## Sunday, January 13, 2008

### Leonardo Pisano -- The Greatest Mathematician of his time? No 'Fibbin'!

I didn't announce this week's Mystery Math Contest to see how that would play out. To be fair to those 200 or so subscribers to MathNotations who get a feed redirected through Feedburner, I guess I should mention it from now on, since the feed only shows new posts, not changes in the sidebar.

Anyway, we have two winners this week who correctly identified the one and only Fibonacci. BTW, this extraordinary gentleman had more names than George Foreman's sons! TC below mentioned one of his other names...

After visiting several websites, I found that he had devised some interesting word problems that seem to have survived to this day in one form or another. So now we know the rest of the story!

The following is from his most famous work, Liber abaci:

(1) A spider climbs so many feet up a wall each day and slips back a fixed number each night, how many days does it take him to climb the wall.
(2) A hound whose speed increases arithmetically chases a hare whose speed also increases arithmetically, how far do they travel before the hound catches the hare.
(3) Calculate the amount of money two people have after a certain amount changes hands and the proportional increase and decrease are given.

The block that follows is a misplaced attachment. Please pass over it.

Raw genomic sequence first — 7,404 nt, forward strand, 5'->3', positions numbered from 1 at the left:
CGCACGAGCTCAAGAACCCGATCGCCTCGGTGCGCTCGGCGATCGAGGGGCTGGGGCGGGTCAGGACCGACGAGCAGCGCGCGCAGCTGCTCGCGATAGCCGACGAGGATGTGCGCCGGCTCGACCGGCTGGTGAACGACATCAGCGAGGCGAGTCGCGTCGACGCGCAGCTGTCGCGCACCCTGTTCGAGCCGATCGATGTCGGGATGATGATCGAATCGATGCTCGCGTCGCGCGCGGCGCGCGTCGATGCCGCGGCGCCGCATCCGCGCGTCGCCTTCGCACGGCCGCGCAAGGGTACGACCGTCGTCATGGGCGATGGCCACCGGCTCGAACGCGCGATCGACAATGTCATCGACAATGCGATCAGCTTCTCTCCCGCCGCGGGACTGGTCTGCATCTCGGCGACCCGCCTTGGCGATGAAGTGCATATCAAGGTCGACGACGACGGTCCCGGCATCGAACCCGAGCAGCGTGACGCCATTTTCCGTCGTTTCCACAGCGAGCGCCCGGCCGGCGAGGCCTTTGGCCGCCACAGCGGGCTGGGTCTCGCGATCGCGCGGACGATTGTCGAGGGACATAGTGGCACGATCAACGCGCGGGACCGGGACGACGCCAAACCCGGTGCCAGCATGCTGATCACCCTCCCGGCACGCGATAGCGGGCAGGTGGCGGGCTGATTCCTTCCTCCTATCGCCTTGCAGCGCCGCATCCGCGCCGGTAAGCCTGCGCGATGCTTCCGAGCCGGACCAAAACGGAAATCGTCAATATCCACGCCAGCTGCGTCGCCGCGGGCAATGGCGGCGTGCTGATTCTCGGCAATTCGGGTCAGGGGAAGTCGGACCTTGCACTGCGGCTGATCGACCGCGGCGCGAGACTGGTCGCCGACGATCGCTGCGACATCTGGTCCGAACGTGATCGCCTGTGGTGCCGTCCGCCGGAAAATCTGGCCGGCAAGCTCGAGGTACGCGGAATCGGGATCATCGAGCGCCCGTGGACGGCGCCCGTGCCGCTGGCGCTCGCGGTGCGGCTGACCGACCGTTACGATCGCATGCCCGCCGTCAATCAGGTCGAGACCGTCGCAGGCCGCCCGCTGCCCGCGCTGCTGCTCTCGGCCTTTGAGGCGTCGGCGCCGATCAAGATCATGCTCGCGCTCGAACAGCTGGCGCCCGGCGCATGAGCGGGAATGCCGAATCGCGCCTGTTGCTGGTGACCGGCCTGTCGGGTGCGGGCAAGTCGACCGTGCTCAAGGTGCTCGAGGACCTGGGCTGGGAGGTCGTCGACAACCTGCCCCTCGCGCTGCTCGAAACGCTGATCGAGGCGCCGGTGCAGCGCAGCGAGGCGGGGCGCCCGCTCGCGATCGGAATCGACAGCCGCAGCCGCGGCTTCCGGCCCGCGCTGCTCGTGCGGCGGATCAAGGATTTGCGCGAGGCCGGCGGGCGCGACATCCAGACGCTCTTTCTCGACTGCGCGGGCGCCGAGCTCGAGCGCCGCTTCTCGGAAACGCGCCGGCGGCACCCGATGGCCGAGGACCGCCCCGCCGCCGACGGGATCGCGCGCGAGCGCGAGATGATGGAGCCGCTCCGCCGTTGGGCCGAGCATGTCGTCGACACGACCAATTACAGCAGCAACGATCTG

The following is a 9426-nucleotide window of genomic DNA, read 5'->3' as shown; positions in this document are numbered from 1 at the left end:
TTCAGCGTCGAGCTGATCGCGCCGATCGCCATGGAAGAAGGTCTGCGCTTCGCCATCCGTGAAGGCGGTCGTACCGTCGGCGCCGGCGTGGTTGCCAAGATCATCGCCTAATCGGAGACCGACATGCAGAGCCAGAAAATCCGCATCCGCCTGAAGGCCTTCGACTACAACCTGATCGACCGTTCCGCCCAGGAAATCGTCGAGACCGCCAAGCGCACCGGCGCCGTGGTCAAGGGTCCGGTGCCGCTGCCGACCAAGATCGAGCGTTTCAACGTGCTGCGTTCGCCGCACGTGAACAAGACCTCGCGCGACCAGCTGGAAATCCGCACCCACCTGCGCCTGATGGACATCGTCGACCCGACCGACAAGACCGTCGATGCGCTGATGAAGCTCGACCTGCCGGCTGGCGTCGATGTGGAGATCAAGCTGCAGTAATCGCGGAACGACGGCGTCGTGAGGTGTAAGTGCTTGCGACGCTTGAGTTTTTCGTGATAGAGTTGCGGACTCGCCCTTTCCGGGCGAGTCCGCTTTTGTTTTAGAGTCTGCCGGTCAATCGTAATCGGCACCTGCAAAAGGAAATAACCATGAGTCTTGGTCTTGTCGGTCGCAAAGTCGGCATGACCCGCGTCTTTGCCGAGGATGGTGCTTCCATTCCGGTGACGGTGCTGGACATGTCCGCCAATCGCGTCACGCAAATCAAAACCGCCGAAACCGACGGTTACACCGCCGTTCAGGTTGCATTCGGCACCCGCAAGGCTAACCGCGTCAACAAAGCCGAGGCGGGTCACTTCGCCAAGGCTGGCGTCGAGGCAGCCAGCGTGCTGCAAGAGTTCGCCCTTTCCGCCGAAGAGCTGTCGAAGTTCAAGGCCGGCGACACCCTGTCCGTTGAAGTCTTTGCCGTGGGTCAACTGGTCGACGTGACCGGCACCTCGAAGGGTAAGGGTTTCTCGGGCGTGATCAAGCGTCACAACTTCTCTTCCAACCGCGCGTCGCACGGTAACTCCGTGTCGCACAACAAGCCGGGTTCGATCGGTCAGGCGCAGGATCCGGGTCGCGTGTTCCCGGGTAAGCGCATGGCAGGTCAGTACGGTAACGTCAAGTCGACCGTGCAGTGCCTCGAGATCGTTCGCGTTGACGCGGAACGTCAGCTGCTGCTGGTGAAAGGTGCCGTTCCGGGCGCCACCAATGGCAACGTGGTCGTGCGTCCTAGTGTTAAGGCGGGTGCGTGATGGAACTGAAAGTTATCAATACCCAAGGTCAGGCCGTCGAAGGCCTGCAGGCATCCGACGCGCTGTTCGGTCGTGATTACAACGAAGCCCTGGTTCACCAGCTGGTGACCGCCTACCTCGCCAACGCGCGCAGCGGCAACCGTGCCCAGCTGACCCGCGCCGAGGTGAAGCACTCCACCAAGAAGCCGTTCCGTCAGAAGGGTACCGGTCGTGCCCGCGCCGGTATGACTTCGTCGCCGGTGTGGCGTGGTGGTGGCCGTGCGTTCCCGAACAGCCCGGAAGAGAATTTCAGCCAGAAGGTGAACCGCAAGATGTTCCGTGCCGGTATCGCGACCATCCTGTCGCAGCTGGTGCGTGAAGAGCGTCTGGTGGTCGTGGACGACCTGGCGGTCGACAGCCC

Here are our winners...

Mathmom!
Here's the info she supplied (the math symbols went a bit awry when I copied this from her email):

The mystery mathematician is Fibonacci. One interesting fact is that his real name was Leonardo Pisano.

Liber quadratorum, written in 1225, is Fibonacci's most impressive piece of work, although not the work for which he is most famous. The book's name means the "Book of Squares" and it is a number theory book which, among other things, examines methods to find Pythogorean triples. Fibonacci first notes that square numbers can be constructed as sums of odd numbers, essentially describing an inductive construction using the formula n2 + (2n+1) = (n+1)2. Fibonacci also proves many interesting number theory results such as: there is no x, y such that x2 + y2 and x2 - y2 are both squares, and x4 - y4 = z2 has no non-trivial integral solutions.

He also defined the concept of a congruum, a number of the form ab(a + b)(a - b), if a + b is even, and 4 times this if a + b is odd. Fibonacci proved that a congruum must be divisible by 24 and he also showed that for x, c such that x2 + c and x2 - c are both squares, then c is a congruum. He also proved that a square cannot be a congruum. The Liber quadratorum alone ranks Fibonacci as the major contributor to number theory between Diophantus and the seventeenth century French mathematician Pierre de Fermat.

And our 2nd winner is
TC
who offered:

That's Leonardo Bigollo of Pisa.

This description of a famous sequence popularized by another famous Leonardo's code is interesting:

A certain man put a pair of rabbits in a place surrounded on all sides by a wall. How many pairs of rabbits can be produced from that pair in a year if it is supposed that every month each pair begets a new pair which from the second month on becomes productive?

It is almost a rite of passage for most math students to discover the closed form expression to this (featuring the Golden ratio, of course).